LinkedIn has been the de facto social media platform for business for some time now, and its popularity continues to grow. If you're like me, you probably log into LinkedIn regularly--maybe even daily--to view, research, communicate or connect. One conduit of all this activity is LinkedIn Groups.
LinkedIn Groups can be a mecca for connecting, learning and sharing with other people. Or they can be a waste of time, particularly if a group provides nothing of value to members or gets overrun by spammers. If you manage one of these kinds of groups or are thinking of creating a LinkedIn group of your own, follow these best practices.
1. Set clear goals. The goals of your group will dictate many things--for example whether your group will be a closed or open community. Goals can change over time, but you should have some--and they shouldn't be about self-promotion. "Have a mission and a passion for the community you will be building," advises Trish Bertuzzi, president and chief strategist of The Bridge Group and founder of the Inside Sales Experts LinkedIn Group.
To enforce its mission, be sure to name it correctly, recommends Andrew Rose, founder of the Marketing Director Support Group (MDSG). But, cautions Brynne Tillman, president of Business Development University and founder of Linked User Group, "Don't name your group after your company unless it is meant for employees or alumni or current client support because people will expect it is there to promote yourself."
Jessie Zubatkin, Director of Marketing at Curata, Inc. and manager of the Content Curators group suggests, "Pick a niche market that hasn't been tapped, know your audience and don't be afraid of your competitors."
Then start recruiting. "I attribute the success to using the group daily and have specific goals of the number of alumni to find on an average week," says Doug Ferguson, Director of Alumni Programs, Delaware County Community College and manager of the Delaware County Community College Alumni Association LinkedIn group.
2. Create, post and remind members of a clear "rules of engagement." Whether your group is public or private, you need to have clear and reinforced use parameters. Otherwise, your group can be hijacked by self-promoters and spammers. Bertuzzi's rules of engagement:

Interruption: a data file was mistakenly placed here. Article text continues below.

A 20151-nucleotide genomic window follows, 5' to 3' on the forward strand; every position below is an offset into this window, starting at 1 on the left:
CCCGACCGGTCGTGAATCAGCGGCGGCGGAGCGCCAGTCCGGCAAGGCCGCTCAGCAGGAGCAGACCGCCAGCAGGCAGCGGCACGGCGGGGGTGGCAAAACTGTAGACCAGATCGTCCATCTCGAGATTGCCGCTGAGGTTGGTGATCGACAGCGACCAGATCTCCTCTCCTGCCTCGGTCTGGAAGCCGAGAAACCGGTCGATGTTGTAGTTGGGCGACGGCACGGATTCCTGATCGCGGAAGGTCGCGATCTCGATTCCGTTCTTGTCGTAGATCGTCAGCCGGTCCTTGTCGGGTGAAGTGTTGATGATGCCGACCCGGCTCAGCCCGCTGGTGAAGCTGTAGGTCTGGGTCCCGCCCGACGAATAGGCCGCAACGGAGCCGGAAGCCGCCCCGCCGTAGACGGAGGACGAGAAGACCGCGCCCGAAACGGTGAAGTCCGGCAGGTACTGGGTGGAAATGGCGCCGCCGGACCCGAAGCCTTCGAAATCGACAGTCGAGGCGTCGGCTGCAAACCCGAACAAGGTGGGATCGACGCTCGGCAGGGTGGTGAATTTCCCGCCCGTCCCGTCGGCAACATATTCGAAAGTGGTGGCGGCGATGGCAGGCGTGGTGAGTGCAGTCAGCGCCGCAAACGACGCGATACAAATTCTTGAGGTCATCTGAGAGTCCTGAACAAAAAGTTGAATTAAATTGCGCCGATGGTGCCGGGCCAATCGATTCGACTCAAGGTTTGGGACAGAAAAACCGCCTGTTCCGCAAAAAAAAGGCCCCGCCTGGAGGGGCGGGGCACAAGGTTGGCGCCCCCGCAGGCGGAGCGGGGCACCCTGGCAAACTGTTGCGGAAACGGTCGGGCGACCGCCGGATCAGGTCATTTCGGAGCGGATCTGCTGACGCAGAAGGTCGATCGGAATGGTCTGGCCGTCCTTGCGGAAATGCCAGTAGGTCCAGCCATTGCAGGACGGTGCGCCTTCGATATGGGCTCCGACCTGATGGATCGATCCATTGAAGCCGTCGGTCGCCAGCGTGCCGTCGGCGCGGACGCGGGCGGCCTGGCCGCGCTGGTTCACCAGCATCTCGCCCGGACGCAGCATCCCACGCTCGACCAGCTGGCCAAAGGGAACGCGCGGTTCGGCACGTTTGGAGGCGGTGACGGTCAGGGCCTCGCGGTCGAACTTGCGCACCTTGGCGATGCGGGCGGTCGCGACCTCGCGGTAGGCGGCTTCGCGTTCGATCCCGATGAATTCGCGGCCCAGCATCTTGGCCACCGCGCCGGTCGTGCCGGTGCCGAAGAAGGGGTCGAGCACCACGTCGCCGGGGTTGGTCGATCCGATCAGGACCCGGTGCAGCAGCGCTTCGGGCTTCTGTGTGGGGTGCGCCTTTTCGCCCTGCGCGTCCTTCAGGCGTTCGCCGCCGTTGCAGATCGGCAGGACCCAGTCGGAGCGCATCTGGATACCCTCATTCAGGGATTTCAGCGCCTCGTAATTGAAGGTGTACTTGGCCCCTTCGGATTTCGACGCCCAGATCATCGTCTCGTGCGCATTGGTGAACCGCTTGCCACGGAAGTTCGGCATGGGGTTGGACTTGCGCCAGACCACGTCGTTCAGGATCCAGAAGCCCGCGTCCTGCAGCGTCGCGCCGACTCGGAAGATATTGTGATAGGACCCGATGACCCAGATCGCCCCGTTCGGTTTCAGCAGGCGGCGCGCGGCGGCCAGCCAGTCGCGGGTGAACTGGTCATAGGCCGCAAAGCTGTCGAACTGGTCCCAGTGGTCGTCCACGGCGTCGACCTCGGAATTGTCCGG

"A discussion is where you ask a question of the global community so that you can expand your view on a topic, incite conversation or collect verify specific data. Discussions should respect the opinion of all who participate.
What is not a discussion:
- Blog posts--no matter how interesting you think they are they belong in the promotion area.
- Webinar invitations--they are promotion so put them there.
- Jobs--we have a job board.
Seems simple doesn't it but we delete dozens of entries every day from the discussion board so that the members who use it as a resource are not spammed out.
Please respect your fellow members and post appropriately. You have created an amazing community that is full of resources and information. Please help us keep it that way."
3. Establish a group administrator and moderator. In order to enforce your rules of engagement (and approve new members if it's a closed group), someone needs to be assigned the role of group administrator. You may want to have back-up moderators if you're not available or the assigned moderator leaves.
4. Lead the conversation, at least initially. Groups do not succeed because of member volume; they succeed because of the quality of the participation. As a group founder, you need to helm this effort. "Do a little research first, find out what your target market really cares about and have content ready to post," suggests Tillman.
5. Devise a plan to attract members. Growing membership will not happen overnight. You can utilize your own existing connections to encourage membership, but groups really succeed thanks to engaged members. "We have some members that are constantly reading, commenting and asking," says Debbie Muller, president of HR Acuity and founder of the Employee Relations & Workplace Investigations group. After a time, word of mouth takes over.
Still, in order to maintain your group's quality, you'll eventually face a situation where you'll need to uninvite aggressive, spamming or overtly self-promotional members. "It took me a long time to get over that," noted Christine Crandell, president of New Business Strategies and founder of the Customer Centric Buyers' Journey group. "I learned the hard way that one overzealous member can cause the rest to disengage."
6. Expect lots of care and feeding. All the LinkedIn group managers I spoke to warned that between moderation and encouraging participation, even successful LinkedIn groups will require a significant time commitment.